catapult magazine

catapult magazine

Vol 10, Num 19 :: 2011.10.28 — 2011.11.10


Leading for the common good

It was autumn when Nehemiah’s brother and others arrived with the disturbing news of his hometown’s condition. “When I heard these things, I sat down and wept. For some days I mourned and fasted and prayed” (Nehemiah 1:4). Terrorists had attacked more than seventy years earlier, and he and many others were forcefully carted off.

A new leader took over Nehemiah’s residence and offered to let the displaced return home. Many did, including those who rebuilt the Temple, but the city walls were in shambles. Following intense prayer, Nehemiah asked the king’s permission to return to his home and was granted a leave of absence. After arriving, he assessed the situation, formulated a plan, enlisted and equipped helpers and rebuilt the walls in 52 days.

I had a similar experience after moving to a small town. It was an election year. One councilman chose not to run for re-election, and a younger resident was planning to challenge a long time mayor. No one seemed interested in filling the vacant council position. A number of residents encouraged me to file, but being a novice to public office, I was reluctant. Since I had an interest in the town, I filed and won. For the following four years, I grew more familiar with the practice of “common good.”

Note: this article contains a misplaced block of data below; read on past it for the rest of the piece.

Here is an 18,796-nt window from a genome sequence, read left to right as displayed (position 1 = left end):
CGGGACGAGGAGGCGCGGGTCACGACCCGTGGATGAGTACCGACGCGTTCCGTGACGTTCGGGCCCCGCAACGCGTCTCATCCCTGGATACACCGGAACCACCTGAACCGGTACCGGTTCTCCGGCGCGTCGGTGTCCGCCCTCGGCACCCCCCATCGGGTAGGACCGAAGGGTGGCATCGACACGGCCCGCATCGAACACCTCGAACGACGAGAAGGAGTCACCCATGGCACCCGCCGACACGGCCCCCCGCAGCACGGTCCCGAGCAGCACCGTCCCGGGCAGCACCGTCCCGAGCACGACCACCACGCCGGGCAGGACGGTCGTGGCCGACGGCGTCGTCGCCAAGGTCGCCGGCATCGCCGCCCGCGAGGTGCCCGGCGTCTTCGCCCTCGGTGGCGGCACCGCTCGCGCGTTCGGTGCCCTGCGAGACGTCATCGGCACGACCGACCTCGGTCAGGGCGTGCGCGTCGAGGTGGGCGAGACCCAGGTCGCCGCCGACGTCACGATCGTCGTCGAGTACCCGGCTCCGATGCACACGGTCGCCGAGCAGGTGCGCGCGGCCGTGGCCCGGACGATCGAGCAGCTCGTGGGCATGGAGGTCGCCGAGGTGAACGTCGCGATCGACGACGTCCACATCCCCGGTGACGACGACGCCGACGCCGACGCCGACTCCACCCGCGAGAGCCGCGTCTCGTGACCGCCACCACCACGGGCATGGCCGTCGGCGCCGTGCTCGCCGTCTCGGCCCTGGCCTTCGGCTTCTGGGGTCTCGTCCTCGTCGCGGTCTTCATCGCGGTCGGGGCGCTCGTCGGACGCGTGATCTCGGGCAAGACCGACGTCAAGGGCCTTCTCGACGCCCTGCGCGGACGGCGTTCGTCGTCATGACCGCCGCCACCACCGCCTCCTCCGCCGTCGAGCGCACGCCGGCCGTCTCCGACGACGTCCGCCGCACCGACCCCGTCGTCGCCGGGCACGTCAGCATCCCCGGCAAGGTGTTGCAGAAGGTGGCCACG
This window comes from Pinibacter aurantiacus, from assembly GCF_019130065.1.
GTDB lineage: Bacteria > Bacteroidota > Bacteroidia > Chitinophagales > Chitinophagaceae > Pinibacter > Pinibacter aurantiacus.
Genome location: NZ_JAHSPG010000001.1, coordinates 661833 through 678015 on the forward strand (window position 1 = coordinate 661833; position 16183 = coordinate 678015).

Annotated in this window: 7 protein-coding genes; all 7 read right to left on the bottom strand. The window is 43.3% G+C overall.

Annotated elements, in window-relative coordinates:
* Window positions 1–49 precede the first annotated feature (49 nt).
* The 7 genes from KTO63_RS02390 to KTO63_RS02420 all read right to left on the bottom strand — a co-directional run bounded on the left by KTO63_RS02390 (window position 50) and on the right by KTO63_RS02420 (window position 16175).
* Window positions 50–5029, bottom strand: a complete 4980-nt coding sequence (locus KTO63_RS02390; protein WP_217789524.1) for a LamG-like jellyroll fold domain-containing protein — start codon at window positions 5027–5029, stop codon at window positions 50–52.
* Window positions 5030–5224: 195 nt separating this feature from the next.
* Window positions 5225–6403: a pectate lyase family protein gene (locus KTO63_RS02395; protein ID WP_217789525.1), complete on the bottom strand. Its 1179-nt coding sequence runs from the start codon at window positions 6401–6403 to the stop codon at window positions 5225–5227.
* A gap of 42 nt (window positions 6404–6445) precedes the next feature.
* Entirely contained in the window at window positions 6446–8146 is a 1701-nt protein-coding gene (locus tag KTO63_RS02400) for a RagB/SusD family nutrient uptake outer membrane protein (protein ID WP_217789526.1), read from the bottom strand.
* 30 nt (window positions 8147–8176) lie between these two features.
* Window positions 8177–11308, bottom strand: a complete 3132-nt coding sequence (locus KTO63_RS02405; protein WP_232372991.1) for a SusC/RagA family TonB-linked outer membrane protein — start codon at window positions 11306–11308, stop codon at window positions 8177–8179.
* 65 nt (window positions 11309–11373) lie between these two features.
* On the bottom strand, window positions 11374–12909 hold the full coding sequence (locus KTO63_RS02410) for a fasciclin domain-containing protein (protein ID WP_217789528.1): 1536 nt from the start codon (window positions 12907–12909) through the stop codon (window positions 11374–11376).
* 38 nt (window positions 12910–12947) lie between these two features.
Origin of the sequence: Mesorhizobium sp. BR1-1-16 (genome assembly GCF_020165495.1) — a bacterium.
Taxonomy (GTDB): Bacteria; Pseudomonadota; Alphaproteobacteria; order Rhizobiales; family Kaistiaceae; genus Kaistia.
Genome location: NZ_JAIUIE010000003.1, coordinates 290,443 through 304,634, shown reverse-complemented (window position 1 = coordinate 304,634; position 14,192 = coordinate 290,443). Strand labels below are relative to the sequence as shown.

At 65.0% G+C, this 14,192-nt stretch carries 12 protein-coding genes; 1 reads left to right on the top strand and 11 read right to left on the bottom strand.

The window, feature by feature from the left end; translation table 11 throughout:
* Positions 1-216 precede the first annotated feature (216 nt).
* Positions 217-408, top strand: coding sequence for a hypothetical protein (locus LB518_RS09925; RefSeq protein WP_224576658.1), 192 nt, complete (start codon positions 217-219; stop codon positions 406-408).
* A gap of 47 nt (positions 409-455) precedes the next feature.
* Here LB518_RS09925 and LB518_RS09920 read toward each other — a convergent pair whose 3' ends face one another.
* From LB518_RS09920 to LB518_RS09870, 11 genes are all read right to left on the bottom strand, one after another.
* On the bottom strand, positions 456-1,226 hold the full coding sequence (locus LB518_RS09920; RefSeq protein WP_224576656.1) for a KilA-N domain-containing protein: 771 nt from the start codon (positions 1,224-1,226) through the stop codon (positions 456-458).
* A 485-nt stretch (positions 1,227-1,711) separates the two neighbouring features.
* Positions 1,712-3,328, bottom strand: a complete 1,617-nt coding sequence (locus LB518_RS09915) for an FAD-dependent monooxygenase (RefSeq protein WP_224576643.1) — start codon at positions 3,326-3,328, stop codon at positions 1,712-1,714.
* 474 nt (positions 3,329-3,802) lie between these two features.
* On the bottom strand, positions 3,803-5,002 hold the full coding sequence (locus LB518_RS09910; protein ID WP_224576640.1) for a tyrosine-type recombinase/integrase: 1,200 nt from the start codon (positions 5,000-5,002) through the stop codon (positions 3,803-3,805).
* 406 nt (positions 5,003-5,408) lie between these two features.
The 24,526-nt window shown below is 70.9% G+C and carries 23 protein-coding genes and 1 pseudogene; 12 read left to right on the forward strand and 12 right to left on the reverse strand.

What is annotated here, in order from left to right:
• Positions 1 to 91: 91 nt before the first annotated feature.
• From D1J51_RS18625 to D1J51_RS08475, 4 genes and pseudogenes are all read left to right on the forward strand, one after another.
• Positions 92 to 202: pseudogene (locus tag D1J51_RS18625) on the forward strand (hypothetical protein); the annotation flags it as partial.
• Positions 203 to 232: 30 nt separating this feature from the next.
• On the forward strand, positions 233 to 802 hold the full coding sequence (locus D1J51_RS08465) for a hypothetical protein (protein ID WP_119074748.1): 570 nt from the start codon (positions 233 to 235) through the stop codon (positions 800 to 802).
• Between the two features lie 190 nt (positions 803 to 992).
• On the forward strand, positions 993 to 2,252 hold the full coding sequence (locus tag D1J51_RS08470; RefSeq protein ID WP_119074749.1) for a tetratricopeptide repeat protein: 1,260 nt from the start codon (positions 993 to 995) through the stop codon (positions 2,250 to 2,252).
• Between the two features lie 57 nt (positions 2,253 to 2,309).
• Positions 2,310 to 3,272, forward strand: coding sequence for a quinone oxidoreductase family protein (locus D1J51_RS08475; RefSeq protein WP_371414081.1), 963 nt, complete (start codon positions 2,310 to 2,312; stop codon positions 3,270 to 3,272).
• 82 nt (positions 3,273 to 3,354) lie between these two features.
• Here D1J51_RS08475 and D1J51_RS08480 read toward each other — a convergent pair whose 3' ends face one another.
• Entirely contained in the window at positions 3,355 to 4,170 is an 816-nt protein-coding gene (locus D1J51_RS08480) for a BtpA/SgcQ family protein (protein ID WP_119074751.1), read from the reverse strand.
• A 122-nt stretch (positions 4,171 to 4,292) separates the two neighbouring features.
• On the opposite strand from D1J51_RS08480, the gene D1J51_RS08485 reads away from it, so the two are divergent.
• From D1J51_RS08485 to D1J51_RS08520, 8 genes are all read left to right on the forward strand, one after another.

“Common good” is defined as “the concern of the government for the health, peace, morality, and safety of its citizens.” The preamble to the United States Constitution incorporates it by stating:

We the People of the United States, in Order to form a more perfect Union, establish Justice, insure domestic Tranquility, provide for the common defense, promote the general Welfare, and secure the Blessings of Liberty to ourselves and our Posterity, do ordain and establish this Constitution for the United States of America.

It’s been said if you are leading and no one is following, you should reassess your position. Of course, no matter how good our leadership skills, some will not follow. Some opposed Nehemiah. Nor will our efforts to enact the common good always make everyone happy. But leaders must lead with this idea in mind to be worthy of the title.

Adding a spiritual dimension magnifies the responsibility. Making decisions affecting the common good should be based on a leader’s individual and growing relationship with God. They depend on him for guidance and success in their efforts but are never satisfied to sit still. There are visions and dreams to fulfill that will benefit all they serve, but God’s plan, not their own, is what they surrender to. Everything they propose for others is unselfish and bathed in prayer.

Leading is a privilege carrying great responsibility. It’s not for the faint of heart — and yet it is. Only those who realize they aren’t worthy will truly seek the common good of others.

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